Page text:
Statement of FTC Chairwoman Edith Ramirez Regarding Supreme Court's Decision Not to Review POM Wonderful Case
More...

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Sent by:

Paul S. Richard
President - Executive Director
Institute of Consumer Financial Education (ICFE)

About the ICFE:

The Institute of Consumer Financial Education (ICFE) was founded in 1982 by the late Loren Dunton (creator of the Certified Financial Planner (CFP) designation).  The ICFE is dedicated to helping consumers of all ages to improve their spending, increase savings and use credit more wisely. 
The ICFE is an award winning, nonprofit, consumer education organization that has helped millions of people through its education programs and Resources. It publishes the Do-It-Yourself Credit File correction Guide, which is updated annually. The ICFE has distributed over one million Credit/Debit Card Warning Labels and Credit/Debit Card Sleeves world wide.

The ICFE became an official partner with the Department of Defense/Financial Readiness Campaign in June of 2004.The ICFE was an active partner in the California Student Debt Resource Awareness Project (CASDRAP) which resulted in a new web site: (studentdebthelp.org).  CASDRAP disbanded in 2010, shortly after the web site project was completed.  In 2011 the ICFE assumed the single sponsorship of the (studentdebthelp.org) web site and is now responsible for its content and operation.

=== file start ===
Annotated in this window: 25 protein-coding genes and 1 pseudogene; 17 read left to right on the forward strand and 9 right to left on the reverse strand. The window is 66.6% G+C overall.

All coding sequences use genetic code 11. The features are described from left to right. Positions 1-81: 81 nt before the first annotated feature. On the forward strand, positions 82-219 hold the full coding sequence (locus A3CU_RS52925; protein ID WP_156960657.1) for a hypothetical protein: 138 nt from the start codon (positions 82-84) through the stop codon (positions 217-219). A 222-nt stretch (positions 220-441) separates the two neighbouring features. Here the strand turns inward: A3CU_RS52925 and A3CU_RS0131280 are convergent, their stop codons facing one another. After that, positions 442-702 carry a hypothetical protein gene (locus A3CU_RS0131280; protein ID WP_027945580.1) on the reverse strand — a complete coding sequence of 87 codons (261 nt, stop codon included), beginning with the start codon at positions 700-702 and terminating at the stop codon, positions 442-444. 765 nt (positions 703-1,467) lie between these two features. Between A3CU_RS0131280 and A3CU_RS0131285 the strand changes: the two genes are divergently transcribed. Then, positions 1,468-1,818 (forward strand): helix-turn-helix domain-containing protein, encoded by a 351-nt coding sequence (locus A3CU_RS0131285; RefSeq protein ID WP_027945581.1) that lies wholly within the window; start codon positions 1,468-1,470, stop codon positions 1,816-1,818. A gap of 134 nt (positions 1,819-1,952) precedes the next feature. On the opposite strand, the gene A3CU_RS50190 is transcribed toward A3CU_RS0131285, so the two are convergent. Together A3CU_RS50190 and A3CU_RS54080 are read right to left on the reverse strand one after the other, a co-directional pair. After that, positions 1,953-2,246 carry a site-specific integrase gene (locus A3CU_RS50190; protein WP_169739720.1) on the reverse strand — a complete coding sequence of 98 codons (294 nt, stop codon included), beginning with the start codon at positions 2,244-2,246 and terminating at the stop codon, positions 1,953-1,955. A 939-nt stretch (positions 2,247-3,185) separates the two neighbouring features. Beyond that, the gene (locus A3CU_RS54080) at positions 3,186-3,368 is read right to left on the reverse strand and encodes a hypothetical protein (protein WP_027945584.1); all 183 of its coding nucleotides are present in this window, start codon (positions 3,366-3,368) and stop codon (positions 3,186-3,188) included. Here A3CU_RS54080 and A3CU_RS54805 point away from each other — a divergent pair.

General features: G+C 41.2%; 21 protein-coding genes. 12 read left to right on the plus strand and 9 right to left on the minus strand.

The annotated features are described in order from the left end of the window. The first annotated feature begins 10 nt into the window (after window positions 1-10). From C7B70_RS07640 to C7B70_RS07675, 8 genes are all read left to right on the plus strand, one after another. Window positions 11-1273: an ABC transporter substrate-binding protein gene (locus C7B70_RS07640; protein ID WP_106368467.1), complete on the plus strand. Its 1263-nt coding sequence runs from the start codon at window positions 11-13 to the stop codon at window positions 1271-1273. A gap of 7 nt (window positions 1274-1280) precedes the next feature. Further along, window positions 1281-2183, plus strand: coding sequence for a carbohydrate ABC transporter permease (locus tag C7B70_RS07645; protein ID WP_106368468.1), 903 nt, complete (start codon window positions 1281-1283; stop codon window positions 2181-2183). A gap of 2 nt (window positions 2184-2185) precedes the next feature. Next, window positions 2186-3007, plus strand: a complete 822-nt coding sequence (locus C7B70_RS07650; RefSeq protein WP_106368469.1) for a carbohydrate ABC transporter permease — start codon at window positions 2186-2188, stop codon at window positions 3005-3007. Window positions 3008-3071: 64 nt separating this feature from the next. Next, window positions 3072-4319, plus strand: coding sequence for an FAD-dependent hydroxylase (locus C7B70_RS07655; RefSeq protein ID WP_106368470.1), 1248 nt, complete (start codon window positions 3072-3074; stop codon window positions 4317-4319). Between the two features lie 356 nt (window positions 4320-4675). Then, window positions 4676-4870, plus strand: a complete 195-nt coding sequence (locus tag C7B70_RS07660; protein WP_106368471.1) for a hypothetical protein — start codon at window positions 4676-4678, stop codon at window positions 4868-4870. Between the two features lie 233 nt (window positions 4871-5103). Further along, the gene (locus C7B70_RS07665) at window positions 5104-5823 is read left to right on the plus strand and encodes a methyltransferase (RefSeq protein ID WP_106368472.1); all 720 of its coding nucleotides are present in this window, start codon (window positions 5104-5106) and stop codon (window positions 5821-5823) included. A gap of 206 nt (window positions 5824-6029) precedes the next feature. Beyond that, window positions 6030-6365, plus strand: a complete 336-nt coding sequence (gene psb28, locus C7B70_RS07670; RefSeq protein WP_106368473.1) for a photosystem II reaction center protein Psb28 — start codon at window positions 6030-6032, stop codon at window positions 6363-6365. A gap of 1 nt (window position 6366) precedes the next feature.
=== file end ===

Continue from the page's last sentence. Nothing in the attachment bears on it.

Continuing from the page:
The ICFE is also an on-line help for consumers who spend too much.  ICFE's spending help was featured in PARADE Magazine in the Intelligence Report section. The money helps and tips are from the ICFE's Money Instruction Book, our course in personal finance.

Visit the ICFE's other web sites at: www.financial-education-icfe.org and studentdebthelp.org.  Both sites helps consumers and students with mending spending, learning about the proper use of credit, budget and expense guidelines, how to set up and implement a spending-plan and also how to access financial education courses and how to teach children about money. Other ICFE services include: Ask Mr. G,  a free eNews, and an online resource center for students, parents and educators, plus financial education learning tools and a book store.